by on March 14, 2016

NVIDIA’s SHIELD TV is a complicated box. In many ways it does all things you could ever want from a streaming box, but it also comes with a minimum 16GB of storage and a SHIELD controller to play games that are actually installed on the device. Of course, those games have to be ones that are downloadable from the Google Play Store, because this is, after all, an Android box, a Steam Box, a games console, and almost a mini-PC all in one. Oh, and it even does 4K resolutions, too. What I’m saying here, is that it’s a serious bit of kit.

Yet, for all of this, I find it hard to understand fully who it’s aimed at. GeForce NOW is NVIDIA’s own game service, and one that lets you stream a collection of “50 classic titles” or newly released games (including games as recent as The Witcher III, but also not including ones like Mad Max, which is coming soon) from their online store, instantly available to play. This service costs £7.49 a month, and you can even get a three month trial today. In that respect, the SHIELD can alleviate the need for a thousand pound rig to run PC games from, assuming you’re happy with the library on offer.

NVIDIA Shield TV back

But you can stream from that expensive PC to the SHIELD, if you want – and I do, so I did. Using the GeForce Experience is a simple way to do it, too. Running from TV to PC only for a single setup procedure is all it takes, and you can stream pretty much any game from PC to SHIELD. In fact, it even works with non-Steam titles, and will happily run games like Ubisoft’s Far Cry Primal through uPlay, which was a welcome surprise. It’s basically mirroring your PC at this point, which means with some fiddling around you can probably have it literally be just that, a mirror, which is useful, because there are some more obvious things that the SHIELD doesn’t do as well. I had issues with playback of certain videos in Chrome, but PLEX is included, meaning any audio or visual content on my PC could be played with a minimum of effort, too. Another box checked for the SHIELD, then. It’s worth noting at this point that I mostly tested the SHIELD via a wired connection, which you should do, too, if you’re serious about quality when streaming. It’s never going to be flawless, save for those on an obscenely priced business-internet-connection, but nonetheless, it made for perfectly playable gaming, if at a slightly reduced resolution.

Shield RemoteAs mentioned, you can download games that are Android compatible directly to the device. The question really, is why would you want to? There’s not exactly a huge library of high quality games, and it suffers in the same way the Apple TV would. Yes, you can play Crossy Road and Pac-Man 256 on your shiny new box, but it’s easier and better on your phone. You can download Metal Gear Rising: Revengeance, but again, if you wanted to play that game then you already would have. It’s not NVIDIA’s fault, of course, but I’m just making sure you realise that there’s not exactly a tremendous amount of quality in among the free to play mobile games that are all the rage these days.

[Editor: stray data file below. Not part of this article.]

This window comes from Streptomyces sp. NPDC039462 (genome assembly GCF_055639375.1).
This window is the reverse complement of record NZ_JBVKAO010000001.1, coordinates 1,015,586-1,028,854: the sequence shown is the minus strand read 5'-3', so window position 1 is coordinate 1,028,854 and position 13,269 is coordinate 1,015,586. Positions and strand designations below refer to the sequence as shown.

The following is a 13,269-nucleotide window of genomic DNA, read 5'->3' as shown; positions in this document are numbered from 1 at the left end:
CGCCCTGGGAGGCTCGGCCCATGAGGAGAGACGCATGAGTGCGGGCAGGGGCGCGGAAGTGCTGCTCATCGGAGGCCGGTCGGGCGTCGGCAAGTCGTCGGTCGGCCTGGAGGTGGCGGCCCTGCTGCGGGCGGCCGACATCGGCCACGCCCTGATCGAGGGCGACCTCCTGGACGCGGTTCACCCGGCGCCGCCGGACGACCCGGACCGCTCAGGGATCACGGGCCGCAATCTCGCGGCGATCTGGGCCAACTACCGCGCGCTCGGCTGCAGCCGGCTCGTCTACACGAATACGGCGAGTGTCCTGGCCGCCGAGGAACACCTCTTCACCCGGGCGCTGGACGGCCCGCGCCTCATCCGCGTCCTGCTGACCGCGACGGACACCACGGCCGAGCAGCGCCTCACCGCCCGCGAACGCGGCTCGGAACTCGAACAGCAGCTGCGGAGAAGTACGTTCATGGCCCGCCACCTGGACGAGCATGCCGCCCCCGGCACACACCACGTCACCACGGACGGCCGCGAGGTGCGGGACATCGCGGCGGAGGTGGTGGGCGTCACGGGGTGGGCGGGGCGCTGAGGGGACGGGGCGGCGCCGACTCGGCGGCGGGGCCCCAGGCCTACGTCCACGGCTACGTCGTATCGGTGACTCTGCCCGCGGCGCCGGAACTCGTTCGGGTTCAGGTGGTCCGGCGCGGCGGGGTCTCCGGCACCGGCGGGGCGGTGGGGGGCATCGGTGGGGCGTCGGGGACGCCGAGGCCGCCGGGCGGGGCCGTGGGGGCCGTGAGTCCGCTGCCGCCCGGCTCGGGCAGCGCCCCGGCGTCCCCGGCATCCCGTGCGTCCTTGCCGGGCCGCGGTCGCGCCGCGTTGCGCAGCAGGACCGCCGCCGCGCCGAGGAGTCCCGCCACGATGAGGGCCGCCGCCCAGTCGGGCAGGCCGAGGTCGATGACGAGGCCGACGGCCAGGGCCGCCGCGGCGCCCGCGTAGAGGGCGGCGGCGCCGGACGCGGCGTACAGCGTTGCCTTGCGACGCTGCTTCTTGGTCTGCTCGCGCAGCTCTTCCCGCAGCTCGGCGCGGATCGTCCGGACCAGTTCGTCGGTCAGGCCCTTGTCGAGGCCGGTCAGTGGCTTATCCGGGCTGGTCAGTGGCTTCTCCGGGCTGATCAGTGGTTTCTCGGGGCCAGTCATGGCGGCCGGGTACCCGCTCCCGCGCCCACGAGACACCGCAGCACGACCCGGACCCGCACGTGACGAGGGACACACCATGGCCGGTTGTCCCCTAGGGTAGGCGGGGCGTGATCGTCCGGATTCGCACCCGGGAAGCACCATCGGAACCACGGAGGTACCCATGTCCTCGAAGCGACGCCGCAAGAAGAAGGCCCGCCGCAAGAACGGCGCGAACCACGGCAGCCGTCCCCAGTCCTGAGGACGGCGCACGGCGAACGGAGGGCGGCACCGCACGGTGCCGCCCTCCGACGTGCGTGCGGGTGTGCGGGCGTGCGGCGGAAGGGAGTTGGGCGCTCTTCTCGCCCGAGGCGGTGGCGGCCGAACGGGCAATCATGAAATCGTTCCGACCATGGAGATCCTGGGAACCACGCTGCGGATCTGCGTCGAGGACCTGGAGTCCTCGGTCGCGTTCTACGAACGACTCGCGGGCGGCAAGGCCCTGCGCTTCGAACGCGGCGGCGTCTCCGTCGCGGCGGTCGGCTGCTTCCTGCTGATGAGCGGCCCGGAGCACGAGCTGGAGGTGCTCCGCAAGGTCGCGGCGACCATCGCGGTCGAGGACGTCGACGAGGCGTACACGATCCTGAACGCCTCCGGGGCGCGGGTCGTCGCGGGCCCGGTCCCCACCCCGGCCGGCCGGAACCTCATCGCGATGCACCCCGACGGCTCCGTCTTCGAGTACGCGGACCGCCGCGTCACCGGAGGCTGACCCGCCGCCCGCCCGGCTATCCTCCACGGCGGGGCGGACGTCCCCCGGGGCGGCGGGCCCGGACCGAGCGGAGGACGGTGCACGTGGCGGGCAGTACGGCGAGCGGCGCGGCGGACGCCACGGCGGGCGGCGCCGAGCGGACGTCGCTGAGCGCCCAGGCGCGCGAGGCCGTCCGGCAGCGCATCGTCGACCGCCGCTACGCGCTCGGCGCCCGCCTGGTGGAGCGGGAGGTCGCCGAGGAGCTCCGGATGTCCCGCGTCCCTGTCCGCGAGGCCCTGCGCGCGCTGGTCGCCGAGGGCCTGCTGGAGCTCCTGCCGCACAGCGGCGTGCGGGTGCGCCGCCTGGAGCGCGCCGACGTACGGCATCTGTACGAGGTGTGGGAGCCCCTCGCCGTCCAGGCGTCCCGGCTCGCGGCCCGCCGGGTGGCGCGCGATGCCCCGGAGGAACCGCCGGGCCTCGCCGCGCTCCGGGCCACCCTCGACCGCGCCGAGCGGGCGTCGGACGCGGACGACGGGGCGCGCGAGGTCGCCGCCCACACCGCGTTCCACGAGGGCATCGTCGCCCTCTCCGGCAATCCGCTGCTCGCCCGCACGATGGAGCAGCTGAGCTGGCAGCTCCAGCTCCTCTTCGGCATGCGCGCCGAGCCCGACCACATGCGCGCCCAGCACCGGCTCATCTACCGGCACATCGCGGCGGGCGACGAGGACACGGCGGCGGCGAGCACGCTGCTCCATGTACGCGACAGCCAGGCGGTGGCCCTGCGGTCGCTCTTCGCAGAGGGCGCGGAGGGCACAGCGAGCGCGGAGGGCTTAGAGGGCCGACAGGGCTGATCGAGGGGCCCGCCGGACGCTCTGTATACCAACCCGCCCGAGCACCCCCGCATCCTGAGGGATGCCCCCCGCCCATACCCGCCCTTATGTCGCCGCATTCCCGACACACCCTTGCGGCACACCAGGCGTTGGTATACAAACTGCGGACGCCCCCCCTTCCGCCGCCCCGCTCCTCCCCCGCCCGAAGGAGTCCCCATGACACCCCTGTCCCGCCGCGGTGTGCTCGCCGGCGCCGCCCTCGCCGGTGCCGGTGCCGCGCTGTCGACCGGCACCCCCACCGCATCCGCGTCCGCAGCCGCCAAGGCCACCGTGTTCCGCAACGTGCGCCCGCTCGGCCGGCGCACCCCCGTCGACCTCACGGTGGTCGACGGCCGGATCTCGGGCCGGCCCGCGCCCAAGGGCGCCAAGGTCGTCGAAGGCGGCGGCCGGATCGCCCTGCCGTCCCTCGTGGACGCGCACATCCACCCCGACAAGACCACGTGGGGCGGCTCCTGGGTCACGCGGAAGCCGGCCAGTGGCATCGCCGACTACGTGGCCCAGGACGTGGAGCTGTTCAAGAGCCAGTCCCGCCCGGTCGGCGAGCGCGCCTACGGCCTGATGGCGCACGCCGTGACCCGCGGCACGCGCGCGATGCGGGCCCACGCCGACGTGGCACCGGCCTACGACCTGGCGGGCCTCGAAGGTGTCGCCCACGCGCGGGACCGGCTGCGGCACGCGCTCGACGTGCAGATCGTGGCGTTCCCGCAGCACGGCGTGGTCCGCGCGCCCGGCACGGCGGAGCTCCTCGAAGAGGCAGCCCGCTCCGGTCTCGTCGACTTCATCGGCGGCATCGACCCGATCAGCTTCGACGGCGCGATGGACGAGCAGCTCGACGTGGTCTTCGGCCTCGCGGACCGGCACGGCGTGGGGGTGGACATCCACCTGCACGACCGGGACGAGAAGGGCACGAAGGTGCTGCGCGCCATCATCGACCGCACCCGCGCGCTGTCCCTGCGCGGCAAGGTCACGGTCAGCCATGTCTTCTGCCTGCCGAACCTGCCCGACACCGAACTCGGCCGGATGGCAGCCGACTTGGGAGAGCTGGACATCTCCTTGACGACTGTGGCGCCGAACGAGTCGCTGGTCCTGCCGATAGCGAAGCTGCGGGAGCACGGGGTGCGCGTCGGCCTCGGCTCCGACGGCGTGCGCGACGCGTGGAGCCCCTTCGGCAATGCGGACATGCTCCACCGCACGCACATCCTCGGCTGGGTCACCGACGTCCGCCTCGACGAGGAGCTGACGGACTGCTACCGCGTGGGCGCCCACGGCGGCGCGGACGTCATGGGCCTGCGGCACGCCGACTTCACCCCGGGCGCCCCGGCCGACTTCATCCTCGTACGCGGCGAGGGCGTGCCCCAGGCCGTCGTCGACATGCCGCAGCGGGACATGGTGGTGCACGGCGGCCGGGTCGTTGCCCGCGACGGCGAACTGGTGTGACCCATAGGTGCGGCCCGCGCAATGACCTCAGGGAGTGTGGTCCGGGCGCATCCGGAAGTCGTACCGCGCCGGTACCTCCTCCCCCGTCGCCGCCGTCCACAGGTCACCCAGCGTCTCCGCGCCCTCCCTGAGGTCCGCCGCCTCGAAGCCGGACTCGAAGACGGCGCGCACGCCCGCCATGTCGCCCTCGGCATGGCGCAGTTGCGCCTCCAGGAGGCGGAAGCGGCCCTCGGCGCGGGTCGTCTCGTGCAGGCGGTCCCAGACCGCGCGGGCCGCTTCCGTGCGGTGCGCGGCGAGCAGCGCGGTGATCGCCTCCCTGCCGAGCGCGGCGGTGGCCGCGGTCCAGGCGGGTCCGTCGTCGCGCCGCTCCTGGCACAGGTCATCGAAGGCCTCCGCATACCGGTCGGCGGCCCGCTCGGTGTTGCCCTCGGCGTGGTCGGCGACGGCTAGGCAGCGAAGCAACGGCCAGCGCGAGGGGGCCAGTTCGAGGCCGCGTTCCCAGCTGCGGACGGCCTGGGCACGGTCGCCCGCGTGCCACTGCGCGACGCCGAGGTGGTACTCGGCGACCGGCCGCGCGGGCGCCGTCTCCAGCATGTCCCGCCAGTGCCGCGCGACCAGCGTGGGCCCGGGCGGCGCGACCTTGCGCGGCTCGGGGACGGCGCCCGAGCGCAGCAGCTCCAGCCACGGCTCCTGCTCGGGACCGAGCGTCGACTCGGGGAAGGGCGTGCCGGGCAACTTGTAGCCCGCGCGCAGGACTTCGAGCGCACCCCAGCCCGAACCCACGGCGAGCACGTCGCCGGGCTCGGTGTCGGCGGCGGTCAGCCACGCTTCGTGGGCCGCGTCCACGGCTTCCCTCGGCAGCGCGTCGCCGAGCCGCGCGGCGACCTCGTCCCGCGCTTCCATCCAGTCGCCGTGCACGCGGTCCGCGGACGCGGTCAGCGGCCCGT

Sadly, the controller itself isn’t quite up to the standard you’ll be used to if you’ve ever used a PS4 or Xbox One. That’s not to say it’s bad by any stretch of the imagination, it just doesn’t quite approach the highest of the high. There’s no questioning NVIDIA has tried to make this the best they can, and it does have a rechargeable battery (via USB), but even next to the optional SHIELD remote (which feels expensive, and like an Apple TV remote with its touch sensitive volume controls beneath the voice activation button) it feels of a slightly cheaper quality overall. On that note, the box itself is sleek and stylish, and slotting it into any setup is a breeze. With two USB 3.0 slots, a MicroSD and Micro USB 2.0 slot, there’s plenty of opportunity for expanding your storage if you do choose to go for the 16GB model.

Where it excels, though, is in ease of use. The remote, like the controller, has voice command functionality, so you can just press a button and it’ll find what you need. I tested this a lot and it almost always nailed what I was looking for, and if you’ve got the internet speed and a 4K telly, I’m sure you’ll be laughing with the SHIELD. Ultimately, the SHIELD TV is a future proofed box that will let you play PC games in a variety of ways, or stream TV at 4K resolutions. It’s not a cheap box (around £149 or higher), so you’ll pay a premium for it, but if your needs are met in any of the above text, you’ll be hard pushed to find a better box.

For those outside of the Apple family, you’ll find this a tremendous Android TV unit, and for those of you addicted to Apple’s products, you’ll be left wondering why it can’t let you stream PC games yet. You’ll struggle to find a better under-the-tv PC gaming box without spending a lot more money on something like an Alienware Alpha. But make no bones about it, what you’re buying into, here, is a a future-proof Android TV, and the best on the market right now.

Review sample including remote supplied by manufacturer.